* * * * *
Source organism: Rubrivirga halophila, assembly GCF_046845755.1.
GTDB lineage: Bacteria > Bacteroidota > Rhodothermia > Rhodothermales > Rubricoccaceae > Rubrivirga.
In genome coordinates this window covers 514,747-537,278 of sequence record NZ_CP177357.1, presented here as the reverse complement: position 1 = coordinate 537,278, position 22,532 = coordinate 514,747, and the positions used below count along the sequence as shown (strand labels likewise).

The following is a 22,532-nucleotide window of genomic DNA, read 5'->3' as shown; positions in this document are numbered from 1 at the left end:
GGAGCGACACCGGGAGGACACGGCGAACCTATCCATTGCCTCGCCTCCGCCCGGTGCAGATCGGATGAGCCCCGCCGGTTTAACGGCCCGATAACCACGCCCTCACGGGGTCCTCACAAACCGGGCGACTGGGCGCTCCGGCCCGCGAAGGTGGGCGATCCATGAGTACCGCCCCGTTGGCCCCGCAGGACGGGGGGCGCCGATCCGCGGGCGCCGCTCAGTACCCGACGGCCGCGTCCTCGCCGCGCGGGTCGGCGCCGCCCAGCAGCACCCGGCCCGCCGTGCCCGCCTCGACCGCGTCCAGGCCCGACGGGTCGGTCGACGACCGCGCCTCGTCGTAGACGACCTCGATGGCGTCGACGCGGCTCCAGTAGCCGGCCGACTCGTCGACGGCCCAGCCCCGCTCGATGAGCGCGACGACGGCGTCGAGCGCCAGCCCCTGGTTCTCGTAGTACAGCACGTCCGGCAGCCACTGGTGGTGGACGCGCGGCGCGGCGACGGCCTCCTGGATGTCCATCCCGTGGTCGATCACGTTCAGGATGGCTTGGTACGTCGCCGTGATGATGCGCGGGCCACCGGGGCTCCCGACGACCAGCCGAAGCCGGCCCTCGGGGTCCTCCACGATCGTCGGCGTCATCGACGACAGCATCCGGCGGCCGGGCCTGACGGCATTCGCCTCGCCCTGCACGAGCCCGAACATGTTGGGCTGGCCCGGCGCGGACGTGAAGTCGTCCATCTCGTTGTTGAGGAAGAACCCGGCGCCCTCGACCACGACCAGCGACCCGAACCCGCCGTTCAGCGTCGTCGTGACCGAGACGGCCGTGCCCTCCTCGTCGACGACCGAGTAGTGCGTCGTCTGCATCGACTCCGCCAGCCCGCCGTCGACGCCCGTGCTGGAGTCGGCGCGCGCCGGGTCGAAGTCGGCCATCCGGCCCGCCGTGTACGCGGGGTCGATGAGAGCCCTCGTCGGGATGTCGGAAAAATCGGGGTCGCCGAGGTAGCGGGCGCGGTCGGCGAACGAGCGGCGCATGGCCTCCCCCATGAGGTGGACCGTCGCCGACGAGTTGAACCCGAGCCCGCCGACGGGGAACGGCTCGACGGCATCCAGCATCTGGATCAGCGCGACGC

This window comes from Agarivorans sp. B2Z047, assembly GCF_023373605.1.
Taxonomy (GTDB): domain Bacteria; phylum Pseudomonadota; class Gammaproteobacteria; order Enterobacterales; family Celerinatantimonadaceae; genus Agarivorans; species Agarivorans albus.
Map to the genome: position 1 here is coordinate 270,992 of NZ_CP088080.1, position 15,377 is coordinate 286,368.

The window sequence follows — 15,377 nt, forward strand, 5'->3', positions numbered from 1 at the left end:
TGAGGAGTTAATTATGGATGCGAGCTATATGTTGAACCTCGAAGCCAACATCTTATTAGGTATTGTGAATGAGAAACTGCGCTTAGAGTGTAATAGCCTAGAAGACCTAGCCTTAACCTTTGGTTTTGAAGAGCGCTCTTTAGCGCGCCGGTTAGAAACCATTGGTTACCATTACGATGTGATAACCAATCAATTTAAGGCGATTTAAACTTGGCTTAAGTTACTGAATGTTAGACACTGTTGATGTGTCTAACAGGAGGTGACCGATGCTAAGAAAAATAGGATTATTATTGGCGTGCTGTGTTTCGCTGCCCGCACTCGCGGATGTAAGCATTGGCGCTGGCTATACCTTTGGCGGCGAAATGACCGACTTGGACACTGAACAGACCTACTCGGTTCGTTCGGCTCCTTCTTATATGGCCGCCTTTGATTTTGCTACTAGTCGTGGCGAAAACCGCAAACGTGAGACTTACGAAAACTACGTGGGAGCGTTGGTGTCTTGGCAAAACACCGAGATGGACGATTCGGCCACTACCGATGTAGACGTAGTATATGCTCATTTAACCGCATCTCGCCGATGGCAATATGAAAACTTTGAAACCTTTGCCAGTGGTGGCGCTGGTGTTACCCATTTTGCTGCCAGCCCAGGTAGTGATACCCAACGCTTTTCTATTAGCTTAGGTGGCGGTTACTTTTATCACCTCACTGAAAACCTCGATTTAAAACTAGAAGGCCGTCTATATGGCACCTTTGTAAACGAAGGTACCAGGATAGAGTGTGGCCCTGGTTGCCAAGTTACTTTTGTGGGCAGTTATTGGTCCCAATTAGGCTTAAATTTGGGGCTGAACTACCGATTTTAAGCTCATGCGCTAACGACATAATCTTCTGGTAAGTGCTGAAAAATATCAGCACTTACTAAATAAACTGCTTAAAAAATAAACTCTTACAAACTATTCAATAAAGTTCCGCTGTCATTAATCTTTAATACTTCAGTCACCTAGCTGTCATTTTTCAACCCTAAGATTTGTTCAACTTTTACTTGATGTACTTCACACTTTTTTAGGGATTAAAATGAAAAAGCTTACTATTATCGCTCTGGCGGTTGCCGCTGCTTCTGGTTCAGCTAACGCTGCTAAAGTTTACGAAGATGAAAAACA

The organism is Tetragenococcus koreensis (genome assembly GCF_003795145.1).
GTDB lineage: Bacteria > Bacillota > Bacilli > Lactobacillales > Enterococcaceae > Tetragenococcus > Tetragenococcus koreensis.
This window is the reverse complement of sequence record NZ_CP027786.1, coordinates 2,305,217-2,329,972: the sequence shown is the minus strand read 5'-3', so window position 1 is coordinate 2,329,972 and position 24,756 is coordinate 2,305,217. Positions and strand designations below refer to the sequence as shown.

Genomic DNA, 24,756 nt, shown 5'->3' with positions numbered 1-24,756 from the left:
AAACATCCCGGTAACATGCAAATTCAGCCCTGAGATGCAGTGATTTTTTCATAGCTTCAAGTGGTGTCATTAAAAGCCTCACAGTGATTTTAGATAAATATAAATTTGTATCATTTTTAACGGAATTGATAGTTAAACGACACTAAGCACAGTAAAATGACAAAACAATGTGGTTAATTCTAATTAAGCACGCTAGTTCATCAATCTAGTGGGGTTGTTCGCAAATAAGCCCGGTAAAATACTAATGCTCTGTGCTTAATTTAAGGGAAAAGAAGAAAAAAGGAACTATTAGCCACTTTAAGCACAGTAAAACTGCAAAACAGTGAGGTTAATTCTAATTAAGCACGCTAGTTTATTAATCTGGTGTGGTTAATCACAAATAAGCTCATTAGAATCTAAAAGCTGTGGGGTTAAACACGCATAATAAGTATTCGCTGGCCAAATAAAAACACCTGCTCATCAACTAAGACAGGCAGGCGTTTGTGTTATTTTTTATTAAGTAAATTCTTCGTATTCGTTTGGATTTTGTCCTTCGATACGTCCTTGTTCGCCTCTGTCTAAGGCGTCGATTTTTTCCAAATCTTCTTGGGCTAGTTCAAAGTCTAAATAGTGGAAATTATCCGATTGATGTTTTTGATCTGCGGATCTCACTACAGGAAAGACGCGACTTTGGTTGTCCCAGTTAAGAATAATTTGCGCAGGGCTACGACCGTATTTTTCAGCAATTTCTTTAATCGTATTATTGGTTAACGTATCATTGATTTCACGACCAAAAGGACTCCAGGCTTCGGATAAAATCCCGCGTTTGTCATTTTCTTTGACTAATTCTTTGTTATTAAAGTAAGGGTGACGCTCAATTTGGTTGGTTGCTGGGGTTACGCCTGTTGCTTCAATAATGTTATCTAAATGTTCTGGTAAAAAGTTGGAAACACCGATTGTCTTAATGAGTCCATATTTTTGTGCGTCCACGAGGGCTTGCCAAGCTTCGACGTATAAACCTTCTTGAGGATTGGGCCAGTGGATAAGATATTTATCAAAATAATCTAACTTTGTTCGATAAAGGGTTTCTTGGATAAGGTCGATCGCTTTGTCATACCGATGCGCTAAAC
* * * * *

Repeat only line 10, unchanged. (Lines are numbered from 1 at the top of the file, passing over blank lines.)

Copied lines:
TGAGGAGTTAATTATGGATGCGAGCTATATGTTGAACCTCGAAGCCAACATCTTATTAGGTATTGTGAATGAGAAACTGCGCTTAGAGTGTAATAGCCTAGAAGACCTAGCCTTAACCTTTGGTTTTGAAGAGCGCTCTTTAGCGCGCCGGTTAGAAACCATTGGTTACCATTACGATGTGATAACCAATCAATTTAAGGCGATTTAAACTTGGCTTAAGTTACTGAATGTTAGACACTGTTGATGTGTCTAACAGGAGGTGACCGATGCTAAGAAAAATAGGATTATTATTGGCGTGCTGTGTTTCGCTGCCCGCACTCGCGGATGTAAGCATTGGCGCTGGCTATACCTTTGGCGGCGAAATGACCGACTTGGACACTGAACAGACCTACTCGGTTCGTTCGGCTCCTTCTTATATGGCCGCCTTTGATTTTGCTACTAGTCGTGGCGAAAACCGCAAACGTGAGACTTACGAAAACTACGTGGGAGCGTTGGTGTCTTGGCAAAACACCGAGATGGACGATTCGGCCACTACCGATGTAGACGTAGTATATGCTCATTTAACCGCATCTCGCCGATGGCAATATGAAAACTTTGAAACCTTTGCCAGTGGTGGCGCTGGTGTTACCCATTTTGCTGCCAGCCCAGGTAGTGATACCCAACGCTTTTCTATTAGCTTAGGTGGCGGTTACTTTTATCACCTCACTGAAAACCTCGATTTAAAACTAGAAGGCCGTCTATATGGCACCTTTGTAAACGAAGGTACCAGGATAGAGTGTGGCCCTGGTTGCCAAGTTACTTTTGTGGGCAGTTATTGGTCCCAATTAGGCTTAAATTTGGGGCTGAACTACCGATTTTAAGCTCATGCGCTAACGACATAATCTTCTGGTAAGTGCTGAAAAATATCAGCACTTACTAAATAAACTGCTTAAAAAATAAACTCTTACAAACTATTCAATAAAGTTCCGCTGTCATTAATCTTTAATACTTCAGTCACCTAGCTGTCATTTTTCAACCCTAAGATTTGTTCAACTTTTACTTGATGTACTTCACACTTTTTTAGGGATTAAAATGAAAAAGCTTACTATTATCGCTCTGGCGGTTGCCGCTGCTTCTGGTTCAGCTAACGCTGCTAAAGTTTACGAAGATGAAAAACA